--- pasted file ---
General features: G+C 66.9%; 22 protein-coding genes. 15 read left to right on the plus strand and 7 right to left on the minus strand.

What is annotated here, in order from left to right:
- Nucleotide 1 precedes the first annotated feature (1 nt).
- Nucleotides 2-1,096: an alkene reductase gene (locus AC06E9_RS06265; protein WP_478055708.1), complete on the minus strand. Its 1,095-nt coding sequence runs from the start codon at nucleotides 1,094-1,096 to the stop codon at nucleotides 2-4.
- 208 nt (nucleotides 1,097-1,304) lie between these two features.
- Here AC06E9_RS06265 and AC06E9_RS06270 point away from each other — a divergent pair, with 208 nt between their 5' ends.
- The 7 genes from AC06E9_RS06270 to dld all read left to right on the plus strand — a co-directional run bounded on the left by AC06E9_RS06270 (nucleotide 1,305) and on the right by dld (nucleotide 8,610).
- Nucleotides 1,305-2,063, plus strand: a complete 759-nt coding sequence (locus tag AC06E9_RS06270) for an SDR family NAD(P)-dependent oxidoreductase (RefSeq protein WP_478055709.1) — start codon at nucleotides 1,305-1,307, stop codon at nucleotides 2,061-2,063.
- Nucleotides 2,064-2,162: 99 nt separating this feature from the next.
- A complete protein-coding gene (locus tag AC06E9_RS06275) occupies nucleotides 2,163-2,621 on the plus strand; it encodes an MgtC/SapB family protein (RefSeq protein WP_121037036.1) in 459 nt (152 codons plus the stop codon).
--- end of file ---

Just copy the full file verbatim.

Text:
General features: G+C 66.9%; 22 protein-coding genes. 15 read left to right on the plus strand and 7 right to left on the minus strand.

What is annotated here, in order from left to right:
- Nucleotide 1 precedes the first annotated feature (1 nt).
- Nucleotides 2-1,096: an alkene reductase gene (locus AC06E9_RS06265; protein WP_478055708.1), complete on the minus strand. Its 1,095-nt coding sequence runs from the start codon at nucleotides 1,094-1,096 to the stop codon at nucleotides 2-4.
- 208 nt (nucleotides 1,097-1,304) lie between these two features.
- Here AC06E9_RS06265 and AC06E9_RS06270 point away from each other — a divergent pair, with 208 nt between their 5' ends.
- The 7 genes from AC06E9_RS06270 to dld all read left to right on the plus strand — a co-directional run bounded on the left by AC06E9_RS06270 (nucleotide 1,305) and on the right by dld (nucleotide 8,610).
- Nucleotides 1,305-2,063, plus strand: a complete 759-nt coding sequence (locus tag AC06E9_RS06270) for an SDR family NAD(P)-dependent oxidoreductase (RefSeq protein WP_478055709.1) — start codon at nucleotides 1,305-1,307, stop codon at nucleotides 2,061-2,063.
- Nucleotides 2,064-2,162: 99 nt separating this feature from the next.
- A complete protein-coding gene (locus tag AC06E9_RS06275) occupies nucleotides 2,163-2,621 on the plus strand; it encodes an MgtC/SapB family protein (RefSeq protein WP_121037036.1) in 459 nt (152 codons plus the stop codon).